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The Romantic Illustration Network (RIN) restores to view the importance of book illustration and visual  culture in the Romantic period, but also across the Eighteenth and Nineteenth centuries. RIN brings together scholars working on poetry, prose, the printed book, visual culture, and painting from roughly 1750 – 1850 to share research and to develop new models for understanding the relationship between word and image in the period, between large and small scale work, and between painting, print and illustration.

We are collaborating with Tate Britain to enhance the Tate’s collection of literary prints and paintings. RIN will foreground artists who have been unduly ignored, and return attention to well-known artists in unfamiliar roles. We aim to recapture lost cultures of looking and of reading, restoring the link between word and image not only in book illustration but in the wider literary and visual culture.

Our programme of events will take as starting point in turn the artist, the author, the gallery and the economics of print. We will produce an edited collection of essays and it is hoped that this network will form the basis for a longer research project.

 

 

Recent Posts

Image of the Month: William Blake, Sealing the Stone and Setting a Watch (c.1800-1803).

Blake Sealing the Stone

William Blake, Sealing the Stone and Setting a Watch (c.1800-1803). Watercolor, with pen, in gray ink, black ink and graphite on moderately thick, slightly textured, wove paper. Yale Center for British Art, Yale Art Gallery Collection, Everett V. Meeks, B.A. 1901 Fund.

In an ‘Image of the Month’ in February, I wrote about Blake’s watercolour Mary Magdalen at the Sepulchre (c.1805). In this post, I’m jumping back a bit to another of Blake’s watercolour illustrations to the Bible, Sealing the Stone and Setting a Watch (c.1800-03), which depicts a moment slightly earlier in the biblical narrative, and was probably also produced several years earlier (the exact dates of these works are not known, but they have been assigned dates based on stylistic features).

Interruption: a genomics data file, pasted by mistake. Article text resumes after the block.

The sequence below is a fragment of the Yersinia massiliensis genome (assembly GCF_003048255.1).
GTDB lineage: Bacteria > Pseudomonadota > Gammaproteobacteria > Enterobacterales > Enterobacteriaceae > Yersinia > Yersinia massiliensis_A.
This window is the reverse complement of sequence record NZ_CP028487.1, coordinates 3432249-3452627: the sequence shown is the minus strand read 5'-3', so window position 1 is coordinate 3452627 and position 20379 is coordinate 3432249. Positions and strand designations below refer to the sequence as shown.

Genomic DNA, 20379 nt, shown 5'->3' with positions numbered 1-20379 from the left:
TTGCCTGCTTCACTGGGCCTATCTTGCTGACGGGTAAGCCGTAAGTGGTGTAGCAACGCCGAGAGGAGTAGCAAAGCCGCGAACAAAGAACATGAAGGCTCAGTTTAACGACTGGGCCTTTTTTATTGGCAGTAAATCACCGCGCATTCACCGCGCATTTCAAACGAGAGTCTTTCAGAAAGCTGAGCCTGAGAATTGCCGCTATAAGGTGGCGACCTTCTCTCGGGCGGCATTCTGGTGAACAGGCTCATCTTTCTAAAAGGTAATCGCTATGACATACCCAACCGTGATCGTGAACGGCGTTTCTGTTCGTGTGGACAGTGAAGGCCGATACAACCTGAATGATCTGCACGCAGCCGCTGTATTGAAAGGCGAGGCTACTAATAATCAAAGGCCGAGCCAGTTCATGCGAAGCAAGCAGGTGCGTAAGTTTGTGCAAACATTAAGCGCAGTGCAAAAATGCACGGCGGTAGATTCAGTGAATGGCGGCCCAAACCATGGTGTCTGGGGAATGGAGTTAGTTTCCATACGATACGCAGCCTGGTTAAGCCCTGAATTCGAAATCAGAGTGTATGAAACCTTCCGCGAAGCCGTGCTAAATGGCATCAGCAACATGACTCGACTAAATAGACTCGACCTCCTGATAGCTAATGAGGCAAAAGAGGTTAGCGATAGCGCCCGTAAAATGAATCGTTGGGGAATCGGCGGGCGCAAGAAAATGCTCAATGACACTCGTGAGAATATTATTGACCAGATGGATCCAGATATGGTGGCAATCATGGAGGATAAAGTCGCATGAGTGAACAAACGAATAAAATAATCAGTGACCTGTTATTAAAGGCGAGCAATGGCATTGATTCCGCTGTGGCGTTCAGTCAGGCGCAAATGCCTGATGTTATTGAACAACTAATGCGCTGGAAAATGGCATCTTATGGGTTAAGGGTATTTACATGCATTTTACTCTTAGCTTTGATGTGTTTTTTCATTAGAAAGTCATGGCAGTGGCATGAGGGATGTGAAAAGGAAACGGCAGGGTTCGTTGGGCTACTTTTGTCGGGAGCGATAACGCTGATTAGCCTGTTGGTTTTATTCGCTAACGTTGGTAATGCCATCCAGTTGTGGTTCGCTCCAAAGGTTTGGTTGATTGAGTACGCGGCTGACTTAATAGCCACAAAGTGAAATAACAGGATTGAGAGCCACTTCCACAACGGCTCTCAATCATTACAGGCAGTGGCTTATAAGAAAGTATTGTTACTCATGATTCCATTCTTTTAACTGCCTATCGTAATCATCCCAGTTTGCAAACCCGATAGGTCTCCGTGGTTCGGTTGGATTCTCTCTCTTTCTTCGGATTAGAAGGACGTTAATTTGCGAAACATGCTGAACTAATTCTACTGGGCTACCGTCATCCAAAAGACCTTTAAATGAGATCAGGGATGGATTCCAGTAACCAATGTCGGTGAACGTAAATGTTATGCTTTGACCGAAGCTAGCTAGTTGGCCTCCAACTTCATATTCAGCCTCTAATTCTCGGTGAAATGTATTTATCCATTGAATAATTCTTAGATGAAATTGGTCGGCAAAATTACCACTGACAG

The text illustrated is Matthew 27:66 which describes the sealing of Jesus’ tomb on the day after his death and burial. The chief priests and Pharisees had heard Jesus say that he would rise again on the third day, and they feared that the disciples would try to take away the body to fabricate a resurrection. They therefore asked Pilate to secure the tomb, so he sent a watch and instructed them make the tomb as sure as they could (27:62-65).

In Blake’s illustration, the task is being undertaken very diligently. At the centre of the design is a young man balancing on a ladder, holding a palette of cement and a knife. He is turning to his right, directed by a priest standing below who appears to be pointing out a gap in the cement for the young man to seal. There are two more priests to the left of the ladder, and five soldiers are standing guard.

This is a relatively unusual subject, which is perhaps unsurprising; illustrators of the New Testament have tended to focus on the acts of Jesus and his disciples, not on those of Jesus enemies. We cannot be certain whether the subject was chosen by Blake or by his patron, Thomas Butts; either way, its inclusion in the series of biblical illustrations emphasises that the tomb was firmly shut. Thus, when Blake added The Angels Hovering over the body of Christ in the Sepulchre (c.1805, V&A) to the series, he was giving the viewer privileged access to a scene inside the firmly-sealed tomb, and then in The Angel Rolling Away the Stone from the Sepulchre (c.1805, V&A) and The Resurrection (c.1805, Fogg Art Museum), Blake depicts Christ bursting that seal.

As a stand-alone design the subject may not have obvious appeal, but in a series of illustrations to the narrative of Jesus’ death and resurrection, Sealing the Stone and Setting a Watch plays a key role.

Naomi Billingsley (Manchester)

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